The following blog post was authored by James M. McCabe and David P. Goodwin of Troutman Sanders, an international law firm with more than 650 lawyers practicing in 16 offices located throughout the United States and Asia.
The much-anticipated so-called federal contractor “blacklisting” rules and guidance (“Final Rule” and “Guidance”) were published in the federal register on August 25, 2016. The Final Rule becomes effective on October 25, 2016 and imposes four new legal obligations on covered federal contractors, which will be phased in over the next year (starting as early as October 25, 2016). It is important to also note that this is being phased in via Federal Acquisition Regulation (“FAR”) solicitation and contract provisions. This means that the Final Rule “becomes effective” by beginning to appear in new solicitations issued on or after October 25, 2016. This should not dampen a company’s concern and speed of progressing through the steps below and determining and pursuing compliance, but it is critical to understand and follow the specific path of obligation.
First, federal contractors will have to disclose “labor law decisions” both before and after contract award. The federal government will use these disclosures in making their “responsibility” determinations – the determination of whether the contractor is a responsible source to whom a contract may be awarded. Second, contractors must give a wage statement to employees containing for each workweek the number of hours worked, the number of overtime hours, rate of pay, and additions to and from gross pay, and total gross pay. Third, contractors must provide written notice to independent contractors informing them that they are independent contractors and not employees. Fourth, contractors can no longer enter into agreements with employees or independent contractors that require arbitration of claims under Title VII of the Civil Rights Act (includes discrimination and retaliation claims based on race, color, religion, sex and national origin) or sexual harassment claims.
Federal contractors will need to become quick studies of the Final Rule and Guidance in order to begin developing procedures to ensure compliance as these requirements phase in over the next year. There are five steps that federal contractors should take now to come into compliance with the Final Rule.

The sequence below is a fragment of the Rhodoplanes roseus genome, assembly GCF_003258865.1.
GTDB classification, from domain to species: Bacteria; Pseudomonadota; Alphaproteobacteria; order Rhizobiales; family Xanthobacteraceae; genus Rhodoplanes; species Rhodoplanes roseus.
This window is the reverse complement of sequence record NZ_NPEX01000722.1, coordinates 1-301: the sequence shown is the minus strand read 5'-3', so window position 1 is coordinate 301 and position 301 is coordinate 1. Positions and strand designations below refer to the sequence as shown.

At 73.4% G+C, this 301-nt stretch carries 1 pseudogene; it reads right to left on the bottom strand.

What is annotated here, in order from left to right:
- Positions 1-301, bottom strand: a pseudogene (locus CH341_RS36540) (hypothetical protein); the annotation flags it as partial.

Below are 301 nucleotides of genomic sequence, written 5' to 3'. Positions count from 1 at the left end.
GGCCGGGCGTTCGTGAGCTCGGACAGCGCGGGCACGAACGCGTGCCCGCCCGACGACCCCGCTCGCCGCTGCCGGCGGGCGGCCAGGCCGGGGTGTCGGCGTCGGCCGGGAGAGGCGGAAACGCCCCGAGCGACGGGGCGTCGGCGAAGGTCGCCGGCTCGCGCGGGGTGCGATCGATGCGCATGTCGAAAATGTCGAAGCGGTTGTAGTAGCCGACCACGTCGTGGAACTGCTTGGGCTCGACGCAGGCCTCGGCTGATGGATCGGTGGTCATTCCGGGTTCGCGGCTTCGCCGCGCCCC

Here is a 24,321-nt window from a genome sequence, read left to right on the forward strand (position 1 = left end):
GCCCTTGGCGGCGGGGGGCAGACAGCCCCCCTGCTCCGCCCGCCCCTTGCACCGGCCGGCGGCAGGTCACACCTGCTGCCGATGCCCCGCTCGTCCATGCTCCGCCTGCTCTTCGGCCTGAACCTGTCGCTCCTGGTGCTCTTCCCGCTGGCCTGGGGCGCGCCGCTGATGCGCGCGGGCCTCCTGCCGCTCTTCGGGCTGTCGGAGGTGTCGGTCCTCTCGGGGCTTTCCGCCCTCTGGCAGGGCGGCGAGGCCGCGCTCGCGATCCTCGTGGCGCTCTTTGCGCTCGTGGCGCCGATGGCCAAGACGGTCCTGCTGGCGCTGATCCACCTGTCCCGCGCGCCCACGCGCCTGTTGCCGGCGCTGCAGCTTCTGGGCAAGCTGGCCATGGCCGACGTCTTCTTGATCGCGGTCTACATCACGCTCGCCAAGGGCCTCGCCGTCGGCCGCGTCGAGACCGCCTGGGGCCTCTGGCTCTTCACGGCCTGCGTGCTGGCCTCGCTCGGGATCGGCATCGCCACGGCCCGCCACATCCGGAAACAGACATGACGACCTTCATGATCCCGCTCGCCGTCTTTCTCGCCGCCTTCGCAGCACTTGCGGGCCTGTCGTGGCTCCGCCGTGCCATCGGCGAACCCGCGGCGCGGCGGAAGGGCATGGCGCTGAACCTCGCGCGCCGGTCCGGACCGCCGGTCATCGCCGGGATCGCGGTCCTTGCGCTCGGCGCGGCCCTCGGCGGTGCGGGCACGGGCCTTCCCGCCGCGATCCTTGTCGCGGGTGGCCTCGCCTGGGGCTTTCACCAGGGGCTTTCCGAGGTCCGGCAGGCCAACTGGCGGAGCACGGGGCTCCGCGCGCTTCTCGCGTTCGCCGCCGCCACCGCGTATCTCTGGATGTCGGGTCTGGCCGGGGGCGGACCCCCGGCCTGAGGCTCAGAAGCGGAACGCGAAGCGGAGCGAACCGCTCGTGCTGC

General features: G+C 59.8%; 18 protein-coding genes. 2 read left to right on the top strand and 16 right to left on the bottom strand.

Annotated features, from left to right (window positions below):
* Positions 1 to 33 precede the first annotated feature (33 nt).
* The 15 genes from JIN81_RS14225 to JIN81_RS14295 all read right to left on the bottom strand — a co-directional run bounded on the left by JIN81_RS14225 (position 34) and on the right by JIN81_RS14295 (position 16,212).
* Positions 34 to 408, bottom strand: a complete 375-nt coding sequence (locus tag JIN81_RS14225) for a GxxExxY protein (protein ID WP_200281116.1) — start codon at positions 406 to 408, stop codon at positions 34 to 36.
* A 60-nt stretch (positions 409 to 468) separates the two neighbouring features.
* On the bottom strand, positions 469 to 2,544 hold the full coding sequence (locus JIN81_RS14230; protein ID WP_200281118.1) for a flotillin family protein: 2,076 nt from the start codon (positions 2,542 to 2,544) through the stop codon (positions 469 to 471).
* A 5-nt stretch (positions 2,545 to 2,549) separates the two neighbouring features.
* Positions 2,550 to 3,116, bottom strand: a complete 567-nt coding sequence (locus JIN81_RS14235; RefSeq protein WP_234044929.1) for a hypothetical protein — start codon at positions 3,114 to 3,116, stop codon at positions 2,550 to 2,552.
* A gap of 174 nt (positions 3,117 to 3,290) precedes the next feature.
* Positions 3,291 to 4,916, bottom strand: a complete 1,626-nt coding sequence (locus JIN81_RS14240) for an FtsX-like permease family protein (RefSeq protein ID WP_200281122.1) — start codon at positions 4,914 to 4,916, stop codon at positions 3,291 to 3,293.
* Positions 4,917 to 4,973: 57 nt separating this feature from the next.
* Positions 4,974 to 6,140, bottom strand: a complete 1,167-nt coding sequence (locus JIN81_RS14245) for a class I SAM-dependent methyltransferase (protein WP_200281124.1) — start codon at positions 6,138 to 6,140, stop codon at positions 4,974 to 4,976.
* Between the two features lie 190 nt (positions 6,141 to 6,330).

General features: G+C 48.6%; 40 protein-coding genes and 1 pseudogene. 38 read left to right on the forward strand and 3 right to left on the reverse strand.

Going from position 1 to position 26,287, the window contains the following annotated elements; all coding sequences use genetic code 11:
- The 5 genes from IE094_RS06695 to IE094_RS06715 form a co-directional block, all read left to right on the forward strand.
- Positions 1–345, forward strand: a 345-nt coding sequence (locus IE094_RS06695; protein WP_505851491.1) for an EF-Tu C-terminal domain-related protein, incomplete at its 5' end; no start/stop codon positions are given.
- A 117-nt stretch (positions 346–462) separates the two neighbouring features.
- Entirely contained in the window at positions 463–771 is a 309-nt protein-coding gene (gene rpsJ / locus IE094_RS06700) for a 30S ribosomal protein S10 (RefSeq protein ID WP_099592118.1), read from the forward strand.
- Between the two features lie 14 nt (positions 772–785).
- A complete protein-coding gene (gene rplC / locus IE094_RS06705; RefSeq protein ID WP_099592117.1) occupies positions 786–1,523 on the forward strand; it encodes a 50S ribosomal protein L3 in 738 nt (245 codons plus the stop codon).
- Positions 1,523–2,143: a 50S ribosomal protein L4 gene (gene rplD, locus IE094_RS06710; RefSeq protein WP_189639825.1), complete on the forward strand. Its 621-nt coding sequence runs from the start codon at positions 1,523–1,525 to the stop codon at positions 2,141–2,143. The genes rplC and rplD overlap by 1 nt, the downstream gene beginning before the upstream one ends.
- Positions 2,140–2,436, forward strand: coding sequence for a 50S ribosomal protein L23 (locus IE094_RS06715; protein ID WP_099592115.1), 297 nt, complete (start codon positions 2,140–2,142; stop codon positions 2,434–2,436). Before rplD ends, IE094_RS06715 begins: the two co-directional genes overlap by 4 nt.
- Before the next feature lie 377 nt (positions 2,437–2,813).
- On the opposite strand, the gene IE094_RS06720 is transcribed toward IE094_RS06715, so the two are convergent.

Step 1: Evaluate Entity and Contract Coverage
Contractors should consider what entities will be subject to the Final Rule’s requirements and in what ways coverage can be limited or avoided. The Final Rule only applies to entities that enter into covered contracts, not parent, subsidiary or affiliate companies. In some cases, companies may wish to create separate entities devoted to government contracts in an effort to limit the burden of these new requirements going forward. However, the more separation that can be created between the entities, the better. While the commentary to the Final Rule expressly excludes parent companies, subsidiaries, or affiliates of covered contractors, in the past under other federal contractor laws and related regulations (e.g. Executive Order 11246), the DOL has taken the position that closely related companies can be considered a “single” entity for labor law purposes. The Final Rule and Guidance is silent on this issue.
In other cases, companies may devise ways to avoid entering into certain contracts that do not exceed the dollar threshold levels or involve only exempted contracts. For example, the Final Rule does not apply to subcontracts for commercially available off-the-shelf items (“COTS”). Those who in the past entered into prime contracts for COTS item contracts may now try to provide those same products through a prime contractor reseller in order to avoid these new obligations, since COTS subcontractors are not subject to the Final Rule. Taking that one step further, COTS item sellers may consider creating new reseller entities to limit the scope of the rule to that specific legal entity. Likewise, the Final Rule does not apply to contracts or subcontracts valued at $500,000 or less.
Step 2: Establish Cross-Discipline Working Groups
The impact of the Final Rules should be evaluated from several different perspectives in any organization. In the typical organization, human resource and labor and employment legal advisors are not always working hand in hand with the individuals who make bids for federal contracts, with payroll departments or with in-house legal or management teams overseeing litigation in various areas of federal employments law, such as OSHA. Input from representatives from all of these areas of the business will be important both for ensuring compliance with the new requirements and understanding and preparing for how these new obligations may impact day to day decisions, such as resolution of pending administrative investigations before and after a covered labor law decision has been triggered. At a minimum, a representative from the following groups should be part of this working group: